CSExtra – Friday, August 24, 2012
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Friday’s CSExtra offers the latest reporting and commentary on space related activities from around the world. NASA’s Radiation Belt Storm Probe mission launch is scrubbed early Friday by a tracking issue. NASA’s Curiosity mission overcomes national budget obstacles. Darkness looms. NASA declares SpaceX ready to begin regular commercial cargo missions to the International Space Station. California -based XCOR looks to Central Florida for commercial suborbital space operations and spacecraft production. The National Museum of the U. S. Air Force scores NASA’s space shuttle crew compartment trainer as a display. NASA Administrator Charles Bolden talks future exploration.
1. From Spaceflightnow.com: The launching of NASA’s Radiation Belt Storm probe mission from Cape Canaveral Air Force Station, Fla., is scrubbed by a tracking problem. The lift off is reset for Saturday at 4:07 a.m., pending troubleshooting. The website offers mission updates. http://www.spaceflightnow.com/
2. From The New York Times: In an editorial, the Times finds merit in NASA’s robotic exploration efforts on Mars. Curiosity, which landed successfully on Aug. 6 , joins the small rover Opportunity, which has been assessing the soil and rocks since January 2004. InSight, a recently announced mission planned for a 2016 launching, will probe the Martian subsurface. “It is a welcome development given increasingly tight budgets for robotic explorations of the solar system,” The Times notes. http://www.nytimes.com/2012/08/23/opinion/a-deeper-search-for-secrets-on-mars.html?_r=1&ref=opinion
3. From Xinhuanet of China: Dark skies loom. Nobel laureate Brian Schmidt discusses the expansion of the universe in remarks before the International Astronomical Union in Beijing this week. In 100 billion years, the night sky will be filled only with the stars of the Milky Way and a few other merging star systems, he predicts. The expansion is attributed to the little understood forces of dark energy. “We don’t know how dark energy is generated,” notes Schmidt. “It seems to be a part of the fabric of space itself.” http://news.xinhuanet.com/english/sci/2012-08/23/c_131803145.htm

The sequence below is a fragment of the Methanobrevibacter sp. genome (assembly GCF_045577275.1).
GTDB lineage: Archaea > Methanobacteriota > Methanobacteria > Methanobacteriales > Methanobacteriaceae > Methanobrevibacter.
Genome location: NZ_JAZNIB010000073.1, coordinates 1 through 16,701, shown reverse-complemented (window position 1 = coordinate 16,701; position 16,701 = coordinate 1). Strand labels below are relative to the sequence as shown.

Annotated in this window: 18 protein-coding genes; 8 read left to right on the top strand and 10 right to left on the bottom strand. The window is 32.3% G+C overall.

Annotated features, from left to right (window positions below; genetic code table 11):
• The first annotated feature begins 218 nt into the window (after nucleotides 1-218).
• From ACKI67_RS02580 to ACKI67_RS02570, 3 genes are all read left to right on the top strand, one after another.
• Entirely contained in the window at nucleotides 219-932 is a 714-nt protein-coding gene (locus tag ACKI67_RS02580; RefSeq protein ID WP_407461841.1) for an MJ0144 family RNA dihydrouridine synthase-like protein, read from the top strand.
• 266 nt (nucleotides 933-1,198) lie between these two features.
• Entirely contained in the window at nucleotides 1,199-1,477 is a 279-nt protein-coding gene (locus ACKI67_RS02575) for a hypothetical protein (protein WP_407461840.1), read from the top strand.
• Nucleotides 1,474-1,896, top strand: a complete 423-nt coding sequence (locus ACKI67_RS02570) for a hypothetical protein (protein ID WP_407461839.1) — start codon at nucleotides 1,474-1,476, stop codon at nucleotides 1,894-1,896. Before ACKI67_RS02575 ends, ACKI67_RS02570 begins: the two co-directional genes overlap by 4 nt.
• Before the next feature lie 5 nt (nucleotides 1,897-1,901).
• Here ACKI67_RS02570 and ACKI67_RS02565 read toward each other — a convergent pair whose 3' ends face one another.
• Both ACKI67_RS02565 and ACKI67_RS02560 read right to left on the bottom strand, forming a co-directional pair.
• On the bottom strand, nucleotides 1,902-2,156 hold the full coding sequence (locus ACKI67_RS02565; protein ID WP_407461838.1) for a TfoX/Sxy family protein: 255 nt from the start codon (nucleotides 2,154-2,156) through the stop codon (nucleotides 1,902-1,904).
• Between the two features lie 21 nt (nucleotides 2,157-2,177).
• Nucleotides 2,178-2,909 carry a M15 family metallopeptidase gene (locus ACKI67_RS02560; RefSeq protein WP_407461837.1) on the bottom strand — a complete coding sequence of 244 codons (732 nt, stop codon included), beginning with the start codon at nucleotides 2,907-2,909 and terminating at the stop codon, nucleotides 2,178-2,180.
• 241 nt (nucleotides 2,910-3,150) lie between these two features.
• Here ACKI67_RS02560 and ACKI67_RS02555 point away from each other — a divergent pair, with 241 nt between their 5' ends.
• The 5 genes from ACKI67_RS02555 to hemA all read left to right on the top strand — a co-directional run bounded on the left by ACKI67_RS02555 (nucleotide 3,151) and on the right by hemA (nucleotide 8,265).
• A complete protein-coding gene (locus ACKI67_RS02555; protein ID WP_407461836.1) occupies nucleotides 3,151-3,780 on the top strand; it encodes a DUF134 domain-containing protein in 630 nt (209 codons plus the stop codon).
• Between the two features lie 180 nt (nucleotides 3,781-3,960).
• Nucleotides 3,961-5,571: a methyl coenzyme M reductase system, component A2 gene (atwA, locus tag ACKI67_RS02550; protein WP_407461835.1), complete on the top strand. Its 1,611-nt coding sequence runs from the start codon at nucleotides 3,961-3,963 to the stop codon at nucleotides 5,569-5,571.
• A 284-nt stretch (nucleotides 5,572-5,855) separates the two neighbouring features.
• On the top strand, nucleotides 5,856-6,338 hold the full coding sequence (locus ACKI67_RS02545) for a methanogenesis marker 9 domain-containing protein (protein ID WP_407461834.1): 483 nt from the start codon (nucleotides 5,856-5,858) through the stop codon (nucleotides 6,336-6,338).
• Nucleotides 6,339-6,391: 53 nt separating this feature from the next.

4. From Space.com: NASA Administrator Charles Bolden marks two milestones in the agency’s efforts to foster commercial space transportation services. Among them, SpaceX has been cleared to begin regular cargo deliveries to the International Space Station. First launch in the series of contract missions will lift off in October. http://www.space.com/17258-private-space-taxis-nasa-milestones.html
5. From MSNBC.com and its news services: California-based XCOR Aerospace looks to Central Florida to establish a commercial suborbital space launch center and facilities for the production of the company’s reusable Lynx Mark II launch vehicle. XCOR eyes the Kennedy Space Center and the Space Shuttle Landing Facility as an East Coast hub. http://www.msnbc.msn.com/id/48767216/ns/technology_and_science-space/
6. From Collectspace.com and Space.com: The Space Shuttle Crew Compartment Trainer-1, long used at NASA’s Johnson Space Center to familiarize astronauts with the shuttle’s cockpit, arrived this week at Dayton, Ohio, where it will be placed on display at the National Museum of the U. S. Air Force. http://www.space.com/17257-space-shuttle-trainer-air-force-museum.html
7. From Florida Today: NASA Administrator Charles Bolden discusses NASA’s exploration objectives in a one-on-one interview with the newspaper in Pasadena, Calif., during the events surrounding the Curiosity landing. http://www.floridatoday.com/article/20120823/space/308230031/nasa-chief-we-explore-because-s-what-humans-do?odyssey=tab|topnews|text|space
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